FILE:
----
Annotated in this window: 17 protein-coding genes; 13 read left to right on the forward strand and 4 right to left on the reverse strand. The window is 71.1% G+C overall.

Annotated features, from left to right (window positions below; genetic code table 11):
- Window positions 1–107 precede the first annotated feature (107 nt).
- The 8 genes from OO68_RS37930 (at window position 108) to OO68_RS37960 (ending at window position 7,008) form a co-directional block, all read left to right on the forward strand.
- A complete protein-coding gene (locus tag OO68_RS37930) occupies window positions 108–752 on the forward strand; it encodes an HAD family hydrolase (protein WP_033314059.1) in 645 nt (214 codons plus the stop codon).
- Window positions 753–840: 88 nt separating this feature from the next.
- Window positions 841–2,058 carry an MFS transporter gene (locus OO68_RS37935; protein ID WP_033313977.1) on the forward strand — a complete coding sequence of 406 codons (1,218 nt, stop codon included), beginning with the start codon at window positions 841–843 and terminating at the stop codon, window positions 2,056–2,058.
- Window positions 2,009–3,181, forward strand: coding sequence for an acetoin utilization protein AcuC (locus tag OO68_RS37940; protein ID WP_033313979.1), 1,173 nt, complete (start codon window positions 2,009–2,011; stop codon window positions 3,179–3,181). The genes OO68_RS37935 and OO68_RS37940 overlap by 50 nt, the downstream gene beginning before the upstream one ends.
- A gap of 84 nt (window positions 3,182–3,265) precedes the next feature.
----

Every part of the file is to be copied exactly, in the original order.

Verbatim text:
Annotated in this window: 17 protein-coding genes; 13 read left to right on the forward strand and 4 right to left on the reverse strand. The window is 71.1% G+C overall.

Annotated features, from left to right (window positions below; genetic code table 11):
- Window positions 1–107 precede the first annotated feature (107 nt).
- The 8 genes from OO68_RS37930 (at window position 108) to OO68_RS37960 (ending at window position 7,008) form a co-directional block, all read left to right on the forward strand.
- A complete protein-coding gene (locus tag OO68_RS37930) occupies window positions 108–752 on the forward strand; it encodes an HAD family hydrolase (protein WP_033314059.1) in 645 nt (214 codons plus the stop codon).
- Window positions 753–840: 88 nt separating this feature from the next.
- Window positions 841–2,058 carry an MFS transporter gene (locus OO68_RS37935; protein ID WP_033313977.1) on the forward strand — a complete coding sequence of 406 codons (1,218 nt, stop codon included), beginning with the start codon at window positions 841–843 and terminating at the stop codon, window positions 2,056–2,058.
- Window positions 2,009–3,181, forward strand: coding sequence for an acetoin utilization protein AcuC (locus tag OO68_RS37940; protein ID WP_033313979.1), 1,173 nt, complete (start codon window positions 2,009–2,011; stop codon window positions 3,179–3,181). The genes OO68_RS37935 and OO68_RS37940 overlap by 50 nt, the downstream gene beginning before the upstream one ends.
- A gap of 84 nt (window positions 3,182–3,265) precedes the next feature.